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Handouts and Information

What is an Ally? | Developing a Common Language | Gay and Lesbian Identity Development | Heterosexual Questionaire
Heterosexual Privilege | Trans Definitions | Overview of the Transgender World
The Intersexed Condition | What Does the Bible Say About Homosexuality | Choosing a Lesbian, Gay, Bisexual-Affirming Therapist

 

The Intersexed Condition

Again, we are in pretty murky waters when we try to define exactly what it means to be intersexed. Broadly speaking, intersexuality constitutes a range of medical conditions in which an individual’s anatomy mixes key masculine anatomy with key feminine anatomy. Sometimes, physicians will use the term “ambiguous genitalia” instead of “intersexuality”, but that begs the question “what should count as ambiguous?” (How small should a baby’s penis have to be before it counts as “ambiguous”; or conversely, how large should a baby’s clitoris be before it is ambiguous) This is a difficult question. And it doesn’t address intersexuality of internal sexual organs or genetic intersexuality, when the external genitalia appear to be clearly male or clearly female.

There is a lengthy list of medical conditions which can result in a child being born as intersexed. They vary greatly in how often they occur in the general population. The Intersex Society of North America estimates that in approximately 1 in 100 births, a child’s body differs, in some way, from standard male or female. They also estimate that in 1-2 births out of 1,000 the infant receives surgery to normalize their genital appearance. We’ll talk about possible effects of these surgeries in a few minutes.

First, I’d like to cover a few of the medical conditions that result in intersexuality – these are conditions that occur a little more frequently than the other, more rare, conditions. There are a several conditions in which the child’s genetic make-up is not clearly male (XY) or female (XX).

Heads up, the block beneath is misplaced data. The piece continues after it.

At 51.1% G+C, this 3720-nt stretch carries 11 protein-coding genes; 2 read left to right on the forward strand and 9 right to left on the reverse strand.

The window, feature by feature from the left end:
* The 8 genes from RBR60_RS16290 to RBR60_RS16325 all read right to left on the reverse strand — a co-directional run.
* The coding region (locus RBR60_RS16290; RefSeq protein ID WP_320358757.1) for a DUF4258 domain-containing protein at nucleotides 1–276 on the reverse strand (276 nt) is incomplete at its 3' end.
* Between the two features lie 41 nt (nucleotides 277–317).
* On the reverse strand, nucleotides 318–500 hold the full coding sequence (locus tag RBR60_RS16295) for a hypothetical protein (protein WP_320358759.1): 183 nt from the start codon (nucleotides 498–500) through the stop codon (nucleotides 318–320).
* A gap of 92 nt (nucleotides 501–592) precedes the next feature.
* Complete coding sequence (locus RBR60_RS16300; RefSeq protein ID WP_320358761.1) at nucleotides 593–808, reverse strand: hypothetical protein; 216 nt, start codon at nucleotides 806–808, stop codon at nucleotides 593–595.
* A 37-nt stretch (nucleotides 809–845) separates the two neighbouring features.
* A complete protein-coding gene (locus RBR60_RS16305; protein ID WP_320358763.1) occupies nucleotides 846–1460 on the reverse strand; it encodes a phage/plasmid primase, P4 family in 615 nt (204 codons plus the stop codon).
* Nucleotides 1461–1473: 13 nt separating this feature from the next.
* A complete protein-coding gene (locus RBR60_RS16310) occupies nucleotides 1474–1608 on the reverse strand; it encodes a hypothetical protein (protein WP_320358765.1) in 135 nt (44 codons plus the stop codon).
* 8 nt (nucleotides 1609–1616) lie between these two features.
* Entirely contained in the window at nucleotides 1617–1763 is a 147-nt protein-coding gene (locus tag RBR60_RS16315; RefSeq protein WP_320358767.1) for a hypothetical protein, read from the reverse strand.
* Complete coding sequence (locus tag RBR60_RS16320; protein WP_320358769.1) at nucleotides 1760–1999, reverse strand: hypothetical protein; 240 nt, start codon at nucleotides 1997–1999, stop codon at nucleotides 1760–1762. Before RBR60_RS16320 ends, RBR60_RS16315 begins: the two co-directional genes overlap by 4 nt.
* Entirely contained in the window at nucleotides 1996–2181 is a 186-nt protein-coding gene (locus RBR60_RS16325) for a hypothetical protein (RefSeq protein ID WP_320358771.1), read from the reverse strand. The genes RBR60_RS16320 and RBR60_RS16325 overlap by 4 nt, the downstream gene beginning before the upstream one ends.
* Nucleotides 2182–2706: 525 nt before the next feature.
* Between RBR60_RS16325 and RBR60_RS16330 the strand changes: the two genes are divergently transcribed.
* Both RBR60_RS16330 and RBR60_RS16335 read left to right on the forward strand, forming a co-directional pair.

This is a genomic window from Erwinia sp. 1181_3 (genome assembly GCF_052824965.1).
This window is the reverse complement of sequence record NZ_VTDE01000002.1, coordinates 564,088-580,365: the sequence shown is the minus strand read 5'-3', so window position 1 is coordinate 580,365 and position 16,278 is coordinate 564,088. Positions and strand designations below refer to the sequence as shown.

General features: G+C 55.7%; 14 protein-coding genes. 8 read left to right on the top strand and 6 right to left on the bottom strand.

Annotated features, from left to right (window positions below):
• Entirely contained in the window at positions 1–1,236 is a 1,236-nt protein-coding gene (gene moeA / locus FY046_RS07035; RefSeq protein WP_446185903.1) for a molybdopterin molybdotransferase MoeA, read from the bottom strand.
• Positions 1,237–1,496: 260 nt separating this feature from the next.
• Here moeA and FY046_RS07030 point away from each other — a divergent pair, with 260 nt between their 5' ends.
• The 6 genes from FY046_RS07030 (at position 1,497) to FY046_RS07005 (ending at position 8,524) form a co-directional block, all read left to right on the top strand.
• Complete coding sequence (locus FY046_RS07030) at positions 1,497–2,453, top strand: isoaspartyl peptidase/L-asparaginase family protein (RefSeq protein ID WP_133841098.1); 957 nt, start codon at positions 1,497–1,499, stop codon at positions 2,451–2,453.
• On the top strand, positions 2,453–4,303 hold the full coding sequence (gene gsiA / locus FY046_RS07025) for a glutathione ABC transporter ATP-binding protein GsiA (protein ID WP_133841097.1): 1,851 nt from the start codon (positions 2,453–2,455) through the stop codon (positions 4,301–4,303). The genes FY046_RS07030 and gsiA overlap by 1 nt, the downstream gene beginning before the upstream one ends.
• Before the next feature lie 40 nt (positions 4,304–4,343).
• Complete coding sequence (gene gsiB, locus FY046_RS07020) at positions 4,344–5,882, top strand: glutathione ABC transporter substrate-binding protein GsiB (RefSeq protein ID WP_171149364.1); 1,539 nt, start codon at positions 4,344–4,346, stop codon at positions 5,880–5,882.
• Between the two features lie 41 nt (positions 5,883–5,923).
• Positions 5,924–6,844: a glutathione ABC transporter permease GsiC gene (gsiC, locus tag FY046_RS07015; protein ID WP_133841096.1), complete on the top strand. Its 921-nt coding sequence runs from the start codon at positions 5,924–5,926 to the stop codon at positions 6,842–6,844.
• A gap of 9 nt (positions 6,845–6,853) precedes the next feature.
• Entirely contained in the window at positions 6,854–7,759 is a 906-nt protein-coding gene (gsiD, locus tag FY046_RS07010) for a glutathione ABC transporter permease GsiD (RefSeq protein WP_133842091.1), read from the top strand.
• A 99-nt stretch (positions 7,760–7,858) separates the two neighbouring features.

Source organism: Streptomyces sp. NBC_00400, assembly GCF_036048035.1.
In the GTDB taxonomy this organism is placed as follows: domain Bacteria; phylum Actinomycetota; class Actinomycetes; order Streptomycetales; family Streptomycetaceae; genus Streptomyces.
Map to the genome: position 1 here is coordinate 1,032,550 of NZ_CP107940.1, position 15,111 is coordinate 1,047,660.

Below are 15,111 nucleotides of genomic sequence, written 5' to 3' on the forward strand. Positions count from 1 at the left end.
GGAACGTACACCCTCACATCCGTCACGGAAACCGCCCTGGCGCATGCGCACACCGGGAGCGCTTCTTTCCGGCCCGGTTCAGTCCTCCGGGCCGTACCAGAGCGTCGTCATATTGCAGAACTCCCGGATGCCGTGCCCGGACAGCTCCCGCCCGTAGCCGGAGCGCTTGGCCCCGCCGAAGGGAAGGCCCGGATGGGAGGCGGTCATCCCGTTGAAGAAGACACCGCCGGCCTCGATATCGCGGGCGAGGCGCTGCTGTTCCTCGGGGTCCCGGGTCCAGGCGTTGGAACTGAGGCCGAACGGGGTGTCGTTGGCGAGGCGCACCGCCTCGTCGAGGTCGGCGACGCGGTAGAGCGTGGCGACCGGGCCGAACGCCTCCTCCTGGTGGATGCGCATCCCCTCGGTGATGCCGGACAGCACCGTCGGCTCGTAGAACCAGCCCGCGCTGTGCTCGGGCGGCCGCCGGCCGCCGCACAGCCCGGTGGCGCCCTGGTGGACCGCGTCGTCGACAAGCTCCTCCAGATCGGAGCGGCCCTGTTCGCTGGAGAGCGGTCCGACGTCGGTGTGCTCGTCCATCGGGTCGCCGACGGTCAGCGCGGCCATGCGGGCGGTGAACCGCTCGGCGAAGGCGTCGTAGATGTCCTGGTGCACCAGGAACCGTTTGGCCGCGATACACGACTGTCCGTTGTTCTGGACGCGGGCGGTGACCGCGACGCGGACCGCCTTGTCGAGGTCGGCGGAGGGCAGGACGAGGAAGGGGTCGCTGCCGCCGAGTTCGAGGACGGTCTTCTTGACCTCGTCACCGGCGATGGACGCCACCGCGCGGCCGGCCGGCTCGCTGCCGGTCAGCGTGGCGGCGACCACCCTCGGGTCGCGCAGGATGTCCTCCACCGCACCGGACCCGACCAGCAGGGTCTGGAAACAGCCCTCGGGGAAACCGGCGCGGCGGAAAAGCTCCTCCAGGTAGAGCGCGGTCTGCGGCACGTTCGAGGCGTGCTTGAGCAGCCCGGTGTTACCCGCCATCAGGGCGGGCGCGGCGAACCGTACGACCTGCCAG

• Klinefelter’s Syndrome

You’ve probably heard of this before – it’s not uncommon and occurs in approximately 1 in 500 to 1 in 1,000 births. Instead of the typical, XX or XY chromosome pattern, the child is born with an XXY pattern. The condition is not hereditary and seem to develop in the fetus. The extra X chromosome results in feminizing effects on the body. They are typically seen as boys and are raised as boys. The condition is often not diagnosed until puberty, when expected secondary sexual characteristics don’t develop. These individuals are sterile, have enlarged breasts, small testicles & penis, tall in stature with long legs and short trunk, and are often learning disabled. Testosterone therapy seems to help with many of the results of Klinefelter’s, with the exception of sterility.

  • Turner’s Syndrome (XO)

These are females that are born without a second X chromosome. 1 in 2,000-2,500 births. Not hereditary. They tend to be short in stature (average height of 4’8” if not treated with growth hormones). They tend to have ovarian failure which results in a lack of development of secondary sex characteristics. 99% are infertile. Hormone replacement therapy can help.

  • Androgen Insensitivity Syndrome